Sometimes you just have to step outside yourself and the daily grind you find yourself in, and do things for others to realise what it is you really truly have in your hands. I find when I'm doing something for someone, I am at my most happiest. I feel I'm serving a purpose in my life that conjurs up feelings of self worth, gratitude, happiness and most of all kindness - something which I truly believe this world is really lacking in. It makes me look deep within myself and really analyse my life and not take what I have for granted nor get to bogged down with those things which I dont have. That's not to say I don't slip up and fall back into old ways but I feel that by doing a good deed, it makes me feel like a better person because I know I'm helping someone who is struggling.
So last weekend - myself and a few friends took part in the MS 24hr Megaswim. The feelings I got by accomplishing this goal were on par with what I had accomplished with the Cycling Cerebellums ride to Melbourne. I felt so proud and honoured to know that by doing what I was doing it was helping friends and others who are living with Multiple Sclerosis.
Did you know that "Diagnosis of MS is typically between 20 and 40 years of age, although onset of symptoms may be earlier. Three times more women are affected by MS than men and it is more common in cooler climates.
In Australia, over 21,000 people currently have MS however this figure is increasing as diagnosis methods become more advanced.
One in 20 Australians will be touched by MS through a family member, colleague or friend who is living with the disease". ~http://www.megaswim.com/Default.aspx~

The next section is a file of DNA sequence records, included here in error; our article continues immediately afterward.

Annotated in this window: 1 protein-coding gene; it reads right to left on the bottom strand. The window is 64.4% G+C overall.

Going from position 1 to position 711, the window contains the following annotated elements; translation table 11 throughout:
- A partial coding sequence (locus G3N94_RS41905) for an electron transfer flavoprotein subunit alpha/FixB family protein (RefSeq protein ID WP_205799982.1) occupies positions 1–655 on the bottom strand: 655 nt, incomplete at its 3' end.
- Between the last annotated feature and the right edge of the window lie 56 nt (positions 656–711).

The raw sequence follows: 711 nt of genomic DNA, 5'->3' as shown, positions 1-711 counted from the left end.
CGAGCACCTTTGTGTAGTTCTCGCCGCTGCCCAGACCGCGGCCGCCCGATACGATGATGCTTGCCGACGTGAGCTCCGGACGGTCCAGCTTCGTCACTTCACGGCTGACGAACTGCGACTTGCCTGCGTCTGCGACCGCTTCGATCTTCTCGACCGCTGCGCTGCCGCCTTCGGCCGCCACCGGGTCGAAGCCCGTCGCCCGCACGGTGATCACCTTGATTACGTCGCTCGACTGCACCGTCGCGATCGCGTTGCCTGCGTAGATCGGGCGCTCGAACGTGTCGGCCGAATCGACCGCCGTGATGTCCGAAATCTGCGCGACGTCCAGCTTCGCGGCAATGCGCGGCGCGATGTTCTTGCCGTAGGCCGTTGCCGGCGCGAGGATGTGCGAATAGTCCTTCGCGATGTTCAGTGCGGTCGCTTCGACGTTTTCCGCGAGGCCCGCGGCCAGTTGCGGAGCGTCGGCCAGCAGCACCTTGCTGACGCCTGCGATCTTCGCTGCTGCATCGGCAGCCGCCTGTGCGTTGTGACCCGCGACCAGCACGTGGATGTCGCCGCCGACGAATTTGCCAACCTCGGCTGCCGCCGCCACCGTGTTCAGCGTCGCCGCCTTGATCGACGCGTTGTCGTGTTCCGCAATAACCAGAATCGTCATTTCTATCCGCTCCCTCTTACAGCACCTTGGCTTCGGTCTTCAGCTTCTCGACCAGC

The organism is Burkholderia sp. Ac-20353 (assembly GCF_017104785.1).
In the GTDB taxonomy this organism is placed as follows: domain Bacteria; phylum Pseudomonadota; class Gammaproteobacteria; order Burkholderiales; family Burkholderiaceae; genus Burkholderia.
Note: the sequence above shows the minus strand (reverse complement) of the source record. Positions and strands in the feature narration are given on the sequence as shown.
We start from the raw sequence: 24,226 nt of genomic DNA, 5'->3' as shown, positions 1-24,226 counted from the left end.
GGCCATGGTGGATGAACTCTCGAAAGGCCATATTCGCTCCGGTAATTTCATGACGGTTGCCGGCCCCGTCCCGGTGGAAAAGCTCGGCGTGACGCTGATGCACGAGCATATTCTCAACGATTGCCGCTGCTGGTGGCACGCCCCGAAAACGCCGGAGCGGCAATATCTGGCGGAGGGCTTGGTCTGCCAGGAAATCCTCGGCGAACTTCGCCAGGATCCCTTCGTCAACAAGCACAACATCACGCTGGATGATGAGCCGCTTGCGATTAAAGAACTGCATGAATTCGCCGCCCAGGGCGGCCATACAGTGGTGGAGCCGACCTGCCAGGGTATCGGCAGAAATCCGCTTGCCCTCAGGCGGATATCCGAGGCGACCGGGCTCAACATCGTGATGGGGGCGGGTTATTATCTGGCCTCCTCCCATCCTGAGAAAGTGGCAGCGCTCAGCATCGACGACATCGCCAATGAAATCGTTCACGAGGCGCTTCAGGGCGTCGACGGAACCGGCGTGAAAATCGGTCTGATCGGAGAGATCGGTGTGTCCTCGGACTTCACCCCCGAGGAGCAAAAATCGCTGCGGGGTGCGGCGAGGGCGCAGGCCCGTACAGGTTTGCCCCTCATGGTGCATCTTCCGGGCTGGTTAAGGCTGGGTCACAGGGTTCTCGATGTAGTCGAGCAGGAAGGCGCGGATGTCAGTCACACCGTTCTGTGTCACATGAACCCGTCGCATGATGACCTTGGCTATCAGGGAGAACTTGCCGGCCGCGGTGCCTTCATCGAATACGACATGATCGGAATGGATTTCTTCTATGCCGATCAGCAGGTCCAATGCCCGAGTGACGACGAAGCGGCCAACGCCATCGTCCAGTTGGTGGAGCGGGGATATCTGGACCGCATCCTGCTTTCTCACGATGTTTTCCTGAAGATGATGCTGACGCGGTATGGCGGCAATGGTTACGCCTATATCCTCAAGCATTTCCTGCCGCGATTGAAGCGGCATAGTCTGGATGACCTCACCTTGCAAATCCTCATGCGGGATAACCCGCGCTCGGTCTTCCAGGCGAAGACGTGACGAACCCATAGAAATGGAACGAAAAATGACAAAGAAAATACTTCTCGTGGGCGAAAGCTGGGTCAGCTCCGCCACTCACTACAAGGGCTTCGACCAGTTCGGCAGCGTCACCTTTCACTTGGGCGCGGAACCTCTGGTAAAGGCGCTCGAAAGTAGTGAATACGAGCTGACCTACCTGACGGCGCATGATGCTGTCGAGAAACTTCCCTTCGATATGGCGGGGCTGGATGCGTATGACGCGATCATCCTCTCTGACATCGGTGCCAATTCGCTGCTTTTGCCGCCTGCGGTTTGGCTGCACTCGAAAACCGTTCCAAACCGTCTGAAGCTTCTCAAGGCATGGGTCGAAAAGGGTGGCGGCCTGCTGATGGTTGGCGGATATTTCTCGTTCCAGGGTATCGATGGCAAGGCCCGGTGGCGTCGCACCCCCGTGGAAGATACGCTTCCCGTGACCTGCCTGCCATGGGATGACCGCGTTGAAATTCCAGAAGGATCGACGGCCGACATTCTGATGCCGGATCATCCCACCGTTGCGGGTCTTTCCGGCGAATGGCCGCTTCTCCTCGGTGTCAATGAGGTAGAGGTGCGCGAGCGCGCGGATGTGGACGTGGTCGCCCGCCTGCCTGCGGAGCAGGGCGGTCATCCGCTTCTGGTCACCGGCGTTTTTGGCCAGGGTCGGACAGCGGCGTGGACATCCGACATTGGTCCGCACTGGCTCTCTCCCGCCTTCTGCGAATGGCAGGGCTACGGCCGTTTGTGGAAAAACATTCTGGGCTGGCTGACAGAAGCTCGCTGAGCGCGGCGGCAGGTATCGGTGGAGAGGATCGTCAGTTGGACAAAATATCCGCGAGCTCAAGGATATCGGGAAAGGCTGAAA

So it's with this in mind - knowing full well that I have close friends with this condition that I am spurred on to want to do whatever it is I can to help.
We called ourselves "Team Stay Afloat" - a quirky yet original name - which the team really loved. And we stood by that name for the whole 24hrs. When we first got there we were given a few sheets to check off. These had 100m increment boxes up to every kilometre that you had to check off. The first page went to 53km and when I saw this I remember giggling and thinking "yeah sure, 53km is alot". But then the second page went to 110km or so and I thought "who can get to 110km swimming". Obviously the organisers knew something I didn't, and that's why they are the organisers.
The motivation and camaraderie within our team was amazing. We would cheer eachother on through the laps and high five eachother on the cross over from one swimmer to the next and within each of us I think we had such a sense of pride with what we were achieving - not just in a swimming sense but also in a fundraising and compassionate sense. We knew that by every lap we were swimming we were putting another dollar into the fight against MS.
It's hard not to feel driven and compelled to get in that water even when it felt like it was 20 degrees celsius at 3:30 in the morning. Because Janet, Todd, Ante and everyone with MS were our driving force. This sign looked over us whilst we did what we did.
As the hours clicked down and the final minutes were being counted we turned out 30min swim slots turned into a 200m relay to wake us all up - and that it did perfectly. The team voted me in to swim us across the finish line and the magic 24hr mark - what an honour it was. I will post up a video shortly of it -so stay tuned to this space.
It was so much fun doing this and cant wait to do it all again. Team Stay Afloat swam a whopping 78.4km and raised and awesome $2862.70 for people with Multiple Sclerosis. We simply couldn't be prouder if we tried. And whats even better still is that we are going to be back next year with not only 1 Team Stay Afloat but 2 Team Stay Afloats. That means more laps and more fundraising to be had. Yeahhhhh baby.
Team Stay Afloat Rules